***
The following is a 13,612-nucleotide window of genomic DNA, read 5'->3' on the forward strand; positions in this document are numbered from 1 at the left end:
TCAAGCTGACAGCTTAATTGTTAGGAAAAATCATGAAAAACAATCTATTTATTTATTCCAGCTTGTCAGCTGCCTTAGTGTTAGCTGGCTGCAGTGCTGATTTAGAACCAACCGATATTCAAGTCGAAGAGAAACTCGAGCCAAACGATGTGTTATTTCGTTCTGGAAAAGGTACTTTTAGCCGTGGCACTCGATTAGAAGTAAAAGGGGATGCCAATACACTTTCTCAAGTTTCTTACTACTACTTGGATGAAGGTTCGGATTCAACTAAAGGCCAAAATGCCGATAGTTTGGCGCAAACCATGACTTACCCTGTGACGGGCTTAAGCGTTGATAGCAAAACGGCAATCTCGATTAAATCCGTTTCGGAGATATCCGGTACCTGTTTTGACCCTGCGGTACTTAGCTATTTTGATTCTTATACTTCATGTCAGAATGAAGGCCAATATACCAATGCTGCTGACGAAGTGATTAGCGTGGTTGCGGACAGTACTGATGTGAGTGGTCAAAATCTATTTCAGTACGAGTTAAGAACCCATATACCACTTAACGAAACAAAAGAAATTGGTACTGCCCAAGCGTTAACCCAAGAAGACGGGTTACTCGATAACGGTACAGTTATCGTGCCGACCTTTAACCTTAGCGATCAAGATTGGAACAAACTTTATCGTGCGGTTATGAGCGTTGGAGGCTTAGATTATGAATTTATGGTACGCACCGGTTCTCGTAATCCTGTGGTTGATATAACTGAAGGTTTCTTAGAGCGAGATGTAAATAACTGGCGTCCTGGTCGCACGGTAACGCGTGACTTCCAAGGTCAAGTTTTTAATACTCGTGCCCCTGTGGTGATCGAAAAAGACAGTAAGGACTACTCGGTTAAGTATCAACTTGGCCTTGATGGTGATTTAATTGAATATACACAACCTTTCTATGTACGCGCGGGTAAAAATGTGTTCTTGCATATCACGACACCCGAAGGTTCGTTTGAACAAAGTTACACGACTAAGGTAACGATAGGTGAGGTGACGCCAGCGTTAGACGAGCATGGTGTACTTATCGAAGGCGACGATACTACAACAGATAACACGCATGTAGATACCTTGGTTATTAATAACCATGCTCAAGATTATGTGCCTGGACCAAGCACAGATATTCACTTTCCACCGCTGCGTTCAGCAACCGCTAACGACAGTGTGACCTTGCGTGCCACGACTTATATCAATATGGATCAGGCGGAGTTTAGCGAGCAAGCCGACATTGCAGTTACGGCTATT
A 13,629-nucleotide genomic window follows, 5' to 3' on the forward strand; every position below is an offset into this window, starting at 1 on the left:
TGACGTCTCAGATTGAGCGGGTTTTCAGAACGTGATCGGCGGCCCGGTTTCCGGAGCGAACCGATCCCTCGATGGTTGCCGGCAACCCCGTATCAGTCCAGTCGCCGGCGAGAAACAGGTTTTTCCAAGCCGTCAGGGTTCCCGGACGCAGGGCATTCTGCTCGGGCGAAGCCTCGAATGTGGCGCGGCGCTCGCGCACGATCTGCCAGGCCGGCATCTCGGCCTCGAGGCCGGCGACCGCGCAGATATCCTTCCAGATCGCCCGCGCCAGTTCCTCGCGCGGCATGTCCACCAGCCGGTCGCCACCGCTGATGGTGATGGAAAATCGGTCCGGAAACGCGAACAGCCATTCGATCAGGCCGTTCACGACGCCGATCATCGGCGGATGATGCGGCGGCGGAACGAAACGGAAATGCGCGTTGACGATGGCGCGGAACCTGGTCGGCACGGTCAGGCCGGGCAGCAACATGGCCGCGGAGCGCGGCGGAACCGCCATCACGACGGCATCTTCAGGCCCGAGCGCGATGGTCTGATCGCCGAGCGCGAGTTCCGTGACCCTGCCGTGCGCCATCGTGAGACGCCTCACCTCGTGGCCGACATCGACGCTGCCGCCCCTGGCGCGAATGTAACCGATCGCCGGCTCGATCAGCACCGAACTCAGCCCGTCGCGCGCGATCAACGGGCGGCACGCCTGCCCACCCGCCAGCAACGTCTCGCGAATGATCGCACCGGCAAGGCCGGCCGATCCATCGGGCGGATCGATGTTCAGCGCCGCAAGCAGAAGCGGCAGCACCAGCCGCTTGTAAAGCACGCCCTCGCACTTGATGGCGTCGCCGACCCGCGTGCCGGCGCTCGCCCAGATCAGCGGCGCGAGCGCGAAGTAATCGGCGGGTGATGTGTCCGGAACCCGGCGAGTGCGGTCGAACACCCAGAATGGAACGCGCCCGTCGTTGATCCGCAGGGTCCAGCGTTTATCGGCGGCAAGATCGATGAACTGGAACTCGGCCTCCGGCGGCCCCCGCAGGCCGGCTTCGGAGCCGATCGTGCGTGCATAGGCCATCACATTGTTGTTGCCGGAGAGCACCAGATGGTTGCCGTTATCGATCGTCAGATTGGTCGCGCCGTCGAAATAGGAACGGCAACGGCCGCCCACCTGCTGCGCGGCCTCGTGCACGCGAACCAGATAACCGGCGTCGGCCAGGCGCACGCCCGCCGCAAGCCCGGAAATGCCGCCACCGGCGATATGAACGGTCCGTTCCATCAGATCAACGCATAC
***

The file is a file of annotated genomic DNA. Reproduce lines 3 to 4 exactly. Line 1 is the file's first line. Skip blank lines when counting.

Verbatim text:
A 13,629-nucleotide genomic window follows, 5' to 3' on the forward strand; every position below is an offset into this window, starting at 1 on the left:
TGACGTCTCAGATTGAGCGGGTTTTCAGAACGTGATCGGCGGCCCGGTTTCCGGAGCGAACCGATCCCTCGATGGTTGCCGGCAACCCCGTATCAGTCCAGTCGCCGGCGAGAAACAGGTTTTTCCAAGCCGTCAGGGTTCCCGGACGCAGGGCATTCTGCTCGGGCGAAGCCTCGAATGTGGCGCGGCGCTCGCGCACGATCTGCCAGGCCGGCATCTCGGCCTCGAGGCCGGCGACCGCGCAGATATCCTTCCAGATCGCCCGCGCCAGTTCCTCGCGCGGCATGTCCACCAGCCGGTCGCCACCGCTGATGGTGATGGAAAATCGGTCCGGAAACGCGAACAGCCATTCGATCAGGCCGTTCACGACGCCGATCATCGGCGGATGATGCGGCGGCGGAACGAAACGGAAATGCGCGTTGACGATGGCGCGGAACCTGGTCGGCACGGTCAGGCCGGGCAGCAACATGGCCGCGGAGCGCGGCGGAACCGCCATCACGACGGCATCTTCAGGCCCGAGCGCGATGGTCTGATCGCCGAGCGCGAGTTCCGTGACCCTGCCGTGCGCCATCGTGAGACGCCTCACCTCGTGGCCGACATCGACGCTGCCGCCCCTGGCGCGAATGTAACCGATCGCCGGCTCGATCAGCACCGAACTCAGCCCGTCGCGCGCGATCAACGGGCGGCACGCCTGCCCACCCGCCAGCAACGTCTCGCGAATGATCGCACCGGCAAGGCCGGCCGATCCATCGGGCGGATCGATGTTCAGCGCCGCAAGCAGAAGCGGCAGCACCAGCCGCTTGTAAAGCACGCCCTCGCACTTGATGGCGTCGCCGACCCGCGTGCCGGCGCTCGCCCAGATCAGCGGCGCGAGCGCGAAGTAATCGGCGGGTGATGTGTCCGGAACCCGGCGAGTGCGGTCGAACACCCAGAATGGAACGCGCCCGTCGTTGATCCGCAGGGTCCAGCGTTTATCGGCGGCAAGATCGATGAACTGGAACTCGGCCTCCGGCGGCCCCCGCAGGCCGGCTTCGGAGCCGATCGTGCGTGCATAGGCCATCACATTGTTGTTGCCGGAGAGCACCAGATGGTTGCCGTTATCGATCGTCAGATTGGTCGCGCCGTCGAAATAGGAACGGCAACGGCCGCCCACCTGCTGCGCGGCCTCGTGCACGCGAACCAGATAACCGGCGTCGGCCAGGCGCACGCCCGCCGCAAGCCCGGAAATGCCGCCACCGGCGATATGAACGGTCCGTTCCATCAGATCAACGCATAC